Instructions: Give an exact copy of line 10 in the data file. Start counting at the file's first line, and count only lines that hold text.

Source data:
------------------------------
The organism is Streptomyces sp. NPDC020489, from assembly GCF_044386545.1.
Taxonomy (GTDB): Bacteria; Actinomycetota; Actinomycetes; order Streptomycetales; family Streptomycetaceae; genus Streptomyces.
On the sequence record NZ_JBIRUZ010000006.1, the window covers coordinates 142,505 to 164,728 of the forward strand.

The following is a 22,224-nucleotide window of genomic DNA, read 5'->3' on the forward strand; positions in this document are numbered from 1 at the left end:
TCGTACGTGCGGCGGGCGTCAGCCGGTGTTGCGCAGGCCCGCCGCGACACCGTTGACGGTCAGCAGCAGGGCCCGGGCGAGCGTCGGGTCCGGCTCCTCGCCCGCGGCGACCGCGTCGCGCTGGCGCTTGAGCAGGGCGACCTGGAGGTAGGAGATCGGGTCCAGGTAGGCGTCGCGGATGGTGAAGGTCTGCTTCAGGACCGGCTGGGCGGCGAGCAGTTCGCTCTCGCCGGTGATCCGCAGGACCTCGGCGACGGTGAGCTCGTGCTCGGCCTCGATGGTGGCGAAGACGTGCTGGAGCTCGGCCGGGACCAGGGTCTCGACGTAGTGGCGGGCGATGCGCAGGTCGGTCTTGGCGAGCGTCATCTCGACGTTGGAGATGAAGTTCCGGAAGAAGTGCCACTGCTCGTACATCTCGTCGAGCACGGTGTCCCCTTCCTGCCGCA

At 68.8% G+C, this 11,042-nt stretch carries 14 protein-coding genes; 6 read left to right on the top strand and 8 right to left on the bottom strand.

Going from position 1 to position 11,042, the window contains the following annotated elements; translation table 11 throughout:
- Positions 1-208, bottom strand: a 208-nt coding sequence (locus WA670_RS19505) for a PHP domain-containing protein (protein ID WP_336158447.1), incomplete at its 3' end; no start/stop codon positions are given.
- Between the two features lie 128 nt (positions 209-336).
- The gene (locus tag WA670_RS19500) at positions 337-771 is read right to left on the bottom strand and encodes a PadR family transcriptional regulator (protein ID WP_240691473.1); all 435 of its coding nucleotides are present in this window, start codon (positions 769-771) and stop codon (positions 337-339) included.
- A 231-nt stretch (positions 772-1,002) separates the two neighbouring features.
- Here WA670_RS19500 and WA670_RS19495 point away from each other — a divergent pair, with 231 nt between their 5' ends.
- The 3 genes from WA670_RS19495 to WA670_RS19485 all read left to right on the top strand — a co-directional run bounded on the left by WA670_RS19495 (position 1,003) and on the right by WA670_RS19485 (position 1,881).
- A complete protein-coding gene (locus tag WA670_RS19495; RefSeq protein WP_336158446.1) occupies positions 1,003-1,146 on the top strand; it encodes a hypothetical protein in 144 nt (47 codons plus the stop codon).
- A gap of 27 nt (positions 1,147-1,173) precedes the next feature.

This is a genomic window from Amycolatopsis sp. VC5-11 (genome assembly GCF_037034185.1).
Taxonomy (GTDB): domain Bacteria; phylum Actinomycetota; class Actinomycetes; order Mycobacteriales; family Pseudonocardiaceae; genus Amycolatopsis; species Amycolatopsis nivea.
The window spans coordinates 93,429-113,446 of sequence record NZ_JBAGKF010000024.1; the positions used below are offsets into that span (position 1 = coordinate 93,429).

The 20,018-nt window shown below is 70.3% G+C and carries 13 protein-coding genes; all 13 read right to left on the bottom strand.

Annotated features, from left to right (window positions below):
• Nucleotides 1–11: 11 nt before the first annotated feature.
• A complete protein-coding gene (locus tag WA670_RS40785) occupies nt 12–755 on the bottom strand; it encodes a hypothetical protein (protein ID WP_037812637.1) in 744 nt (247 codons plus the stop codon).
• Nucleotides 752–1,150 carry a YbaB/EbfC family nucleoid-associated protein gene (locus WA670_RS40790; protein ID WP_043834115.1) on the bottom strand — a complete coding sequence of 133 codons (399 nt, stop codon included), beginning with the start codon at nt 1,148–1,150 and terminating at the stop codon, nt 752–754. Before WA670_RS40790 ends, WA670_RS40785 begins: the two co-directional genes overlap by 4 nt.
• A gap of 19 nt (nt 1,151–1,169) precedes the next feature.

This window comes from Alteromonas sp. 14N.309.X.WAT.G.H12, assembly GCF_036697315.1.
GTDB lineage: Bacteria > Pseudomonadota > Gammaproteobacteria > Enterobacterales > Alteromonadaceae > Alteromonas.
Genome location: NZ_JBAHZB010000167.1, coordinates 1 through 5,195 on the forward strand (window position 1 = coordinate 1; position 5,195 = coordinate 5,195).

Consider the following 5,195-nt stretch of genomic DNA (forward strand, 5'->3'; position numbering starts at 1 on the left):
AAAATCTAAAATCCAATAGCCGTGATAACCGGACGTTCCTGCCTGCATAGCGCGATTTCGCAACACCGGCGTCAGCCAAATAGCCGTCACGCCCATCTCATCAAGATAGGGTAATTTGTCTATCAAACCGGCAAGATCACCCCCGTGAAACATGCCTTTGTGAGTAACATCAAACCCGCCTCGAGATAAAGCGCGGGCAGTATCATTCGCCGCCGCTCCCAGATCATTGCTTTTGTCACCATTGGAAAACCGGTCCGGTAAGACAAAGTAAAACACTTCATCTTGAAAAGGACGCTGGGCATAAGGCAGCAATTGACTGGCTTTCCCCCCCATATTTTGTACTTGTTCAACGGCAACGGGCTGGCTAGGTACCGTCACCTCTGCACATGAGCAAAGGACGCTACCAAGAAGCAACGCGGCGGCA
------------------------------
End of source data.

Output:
- The gene (locus tag WA670_RS19500) at positions 337-771 is read right to left on the bottom strand and encodes a PadR family transcriptional regulator (protein ID WP_240691473.1); all 435 of its coding nucleotides are present in this window, start codon (positions 769-771) and stop codon (positions 337-339) included.